Fig. 1
figure 1

Outline of the mucosal healing group and nonmucosal healing group

Endoscopic evaluation was performed to determine the Mayo score and the UCEIS score [8, 9]. Before steroid administration, 42 patients underwent endoscopy (MH group: n = 33, NMH group: n = 9). MH was defined as a Mayo score of 0 or 1 [7]. Patients who achieved MH at the end of TAC were classified into the MH group (group: n = 41), while patients who did not were classified into the non-MH group (group: n = 14). The Lichtiger score was determined as the clinical activity index (CAI) [10]. The MH and NMH groups were compared with respect to the following three factors: 1) clinical characteristics before PSL, CAI, hemoglobin, albumin, CRP (C-reactive protein), endoscopic scores (Mayo and UCEIS) and TAC (sex, age, duration of UC, site of UC, PSL responsiveness (dependent/resistant), CAI, hemoglobin, albumin, CRP, endoscopic scores (Mayo and UCEIS), and time to reach the target trough level of TAC); 2) clinical characteristics at the end of TAC (CAI, hemoglobin, albumin, CRP, endoscopic scores (Mayo and UCEIS), total PSL dose during hospitalization, duration of TAC, frequency of combined azathioprine (AZA) therapy, and steroid-free rate after 24 weeks), and 3) the relapse rate at 100 (MH group: n = 39, NMH group: n = 15), 300 (MH group: n = 35, NMH group: n = 11), 500 (MH group: n = 32, NMH group: n = 3), and 1000 days (MH group: n = 16, NMH group: n = 3) after achieving remission. Remission was defined as a CAI ≤4 at 4 weeks or longer after initiation of remission induction therapy. The total PSL dose during hospitalization was the amount of PSL used until a clinical remission and discharge. Surgery was not required as a result of induction. Relapse was defined as the need for high-dose intravenous steroid therapy, switching to a biologic, re-administration of TAC, or re-administration of TAC at a higher dose (target trough level ≥ 10 ng/dL) to induce remission again.

Adverse events were defined as any undesired or unintended illness or signs thereof (including abnormal laboratory values) occurring in subjects receiving TAC.

Statistical analysis

The results are expressed as the number of patients or as the mean ± standard deviation. The Wilcoxon test was used for comparisons between the 2 groups, and differences were considered to be significant at P < 0.05. JMP Pro12 (Statistical Discover, SAS) was used for all analyses.


Clinical characteristics

The clinical characteristics of the MH and NMH groups are summarized in Table 1.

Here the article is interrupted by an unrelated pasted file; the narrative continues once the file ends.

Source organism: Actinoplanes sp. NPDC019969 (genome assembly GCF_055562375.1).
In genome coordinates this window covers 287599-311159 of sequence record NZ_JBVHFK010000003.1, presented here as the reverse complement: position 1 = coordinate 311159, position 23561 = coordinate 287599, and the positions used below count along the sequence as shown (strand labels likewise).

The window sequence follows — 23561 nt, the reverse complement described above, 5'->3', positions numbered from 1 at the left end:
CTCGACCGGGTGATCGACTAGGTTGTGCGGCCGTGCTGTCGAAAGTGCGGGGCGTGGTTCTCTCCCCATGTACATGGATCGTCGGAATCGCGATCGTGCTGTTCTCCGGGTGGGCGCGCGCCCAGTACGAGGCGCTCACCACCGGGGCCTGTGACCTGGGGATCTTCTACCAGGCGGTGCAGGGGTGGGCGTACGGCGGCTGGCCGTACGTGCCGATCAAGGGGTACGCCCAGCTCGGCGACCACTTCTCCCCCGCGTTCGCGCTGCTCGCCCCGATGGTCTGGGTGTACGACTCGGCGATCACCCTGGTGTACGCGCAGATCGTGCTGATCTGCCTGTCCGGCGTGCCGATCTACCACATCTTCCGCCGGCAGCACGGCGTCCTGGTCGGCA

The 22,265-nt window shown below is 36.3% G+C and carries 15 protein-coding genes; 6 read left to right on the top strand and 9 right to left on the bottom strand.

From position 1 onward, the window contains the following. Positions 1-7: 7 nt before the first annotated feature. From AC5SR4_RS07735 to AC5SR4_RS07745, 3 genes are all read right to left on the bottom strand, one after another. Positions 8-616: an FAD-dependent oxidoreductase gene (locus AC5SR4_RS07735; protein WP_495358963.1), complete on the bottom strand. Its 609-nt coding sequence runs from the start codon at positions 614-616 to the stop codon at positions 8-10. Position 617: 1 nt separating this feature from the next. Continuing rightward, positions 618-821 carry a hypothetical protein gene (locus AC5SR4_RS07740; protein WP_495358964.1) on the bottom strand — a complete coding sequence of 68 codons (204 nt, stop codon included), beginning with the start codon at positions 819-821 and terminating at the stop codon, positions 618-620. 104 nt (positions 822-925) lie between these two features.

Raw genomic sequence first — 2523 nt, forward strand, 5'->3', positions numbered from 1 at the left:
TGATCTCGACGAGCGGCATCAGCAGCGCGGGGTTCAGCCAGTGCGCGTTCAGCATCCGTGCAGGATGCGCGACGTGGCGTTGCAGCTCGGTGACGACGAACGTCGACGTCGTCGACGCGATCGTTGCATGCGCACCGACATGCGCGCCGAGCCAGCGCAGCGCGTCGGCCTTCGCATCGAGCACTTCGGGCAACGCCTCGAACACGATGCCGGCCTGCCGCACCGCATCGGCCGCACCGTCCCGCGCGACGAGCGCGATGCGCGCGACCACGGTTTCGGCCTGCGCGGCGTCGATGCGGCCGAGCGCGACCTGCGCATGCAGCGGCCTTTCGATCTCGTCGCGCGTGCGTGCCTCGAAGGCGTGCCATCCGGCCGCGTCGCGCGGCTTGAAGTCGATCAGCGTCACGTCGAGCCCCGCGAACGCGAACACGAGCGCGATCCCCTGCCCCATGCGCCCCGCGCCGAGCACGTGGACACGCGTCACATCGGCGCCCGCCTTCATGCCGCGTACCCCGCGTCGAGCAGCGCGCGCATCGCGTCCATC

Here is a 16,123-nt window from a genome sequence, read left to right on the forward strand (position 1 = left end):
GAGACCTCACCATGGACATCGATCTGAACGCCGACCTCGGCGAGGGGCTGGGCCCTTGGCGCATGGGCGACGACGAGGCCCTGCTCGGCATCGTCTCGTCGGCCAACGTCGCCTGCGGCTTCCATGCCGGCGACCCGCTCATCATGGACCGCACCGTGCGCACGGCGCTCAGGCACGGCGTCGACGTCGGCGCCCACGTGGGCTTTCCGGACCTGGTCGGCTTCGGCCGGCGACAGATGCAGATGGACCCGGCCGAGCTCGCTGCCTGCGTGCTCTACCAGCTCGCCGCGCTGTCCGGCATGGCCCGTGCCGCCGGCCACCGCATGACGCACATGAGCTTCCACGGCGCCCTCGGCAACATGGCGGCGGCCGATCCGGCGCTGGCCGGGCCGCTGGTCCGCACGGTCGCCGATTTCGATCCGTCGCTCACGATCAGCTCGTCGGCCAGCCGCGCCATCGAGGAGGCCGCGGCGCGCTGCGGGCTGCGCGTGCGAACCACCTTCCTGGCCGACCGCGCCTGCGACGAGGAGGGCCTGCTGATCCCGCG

Table 1 Comparision between the mucosal healing group (MH Group) and non-mucosal healing group (NMH Group) before treatment

Before PSL administration, there was no significant difference between the two groups in CAI MH group: 13.3 (9–19), NMH group: 13.1 (10–17), P = 0.493, hemoglobin MH group: 11 (7.5–12.9), NMH group: 12.6 (7.9–15.1) g/dL, P = 0.19, albumin MH group: 3.4 (1.9–4.4), NMH group: 3.4 (2–4.6) g/dL, P = 0.889, CRP MH group: 3.9 (0.2–22.6), NMH group: 2.9 (0.04–11.9) mg/dL, P = 0.636, or either endoscopic score (Mayo: MH group: 2.9 (2, 3), NMH group: 3 (3), P = 0.341; UCEIS MH group: 6.6 (4–8), NMH group: 7.4 (6–8), P = 0.236) (Table 1).

The age at initiation of treatment showed a significant difference between the 2 groups (MH group: 48.1 (23–79) years, NMH group: 36.3 (18–58) years, P = 0.007), but there were no significant differences of other factors (sex M/F MH group: 20/21, NMH group: 9/5, P = 0.396; duration of UC MH group: 9.4 (0–33) years, NMH group: 9.0 (0–26) years, P = 0.88; site of UC left colon/total colon MH group: 25/16, NMH group: 8/6, P = 0.8; steroid responsiveness (dependent/resistant) MH group: 18/23, NMH group: 6/8, P = 0.889; CAI: MH group: 12.9 (7–19), NMH group: 13.4 (11–17), P = 0.593; hemoglobin MH group: 12 (7.5–14.9), NMH group: 12.9 (8.1–15.1) g/dL, P = 0.191; albumin MH group: 3.3 (1.7–4.4), NMH group: 3.3 (2–4.6) g/dL, P = 0.838; CRP MH group: 3.5 (0.04–24.1), NMH group: 2.6 (0.04–10.4) mg/dL, P = 0.525; endoscopic scores Mayo: MH group: 2.9 (2, 3), NMH group: 3 (3), P = 0.306; UCEIS MH group: 6.7 (4–8), NMH group: 7.2 (6–8), P = 0.136); and time to achieve the target trough level of TAC MH group: 3.1 (1–10), NMH group: 4.5 (1–9) days, P = 0.07) (Table 1).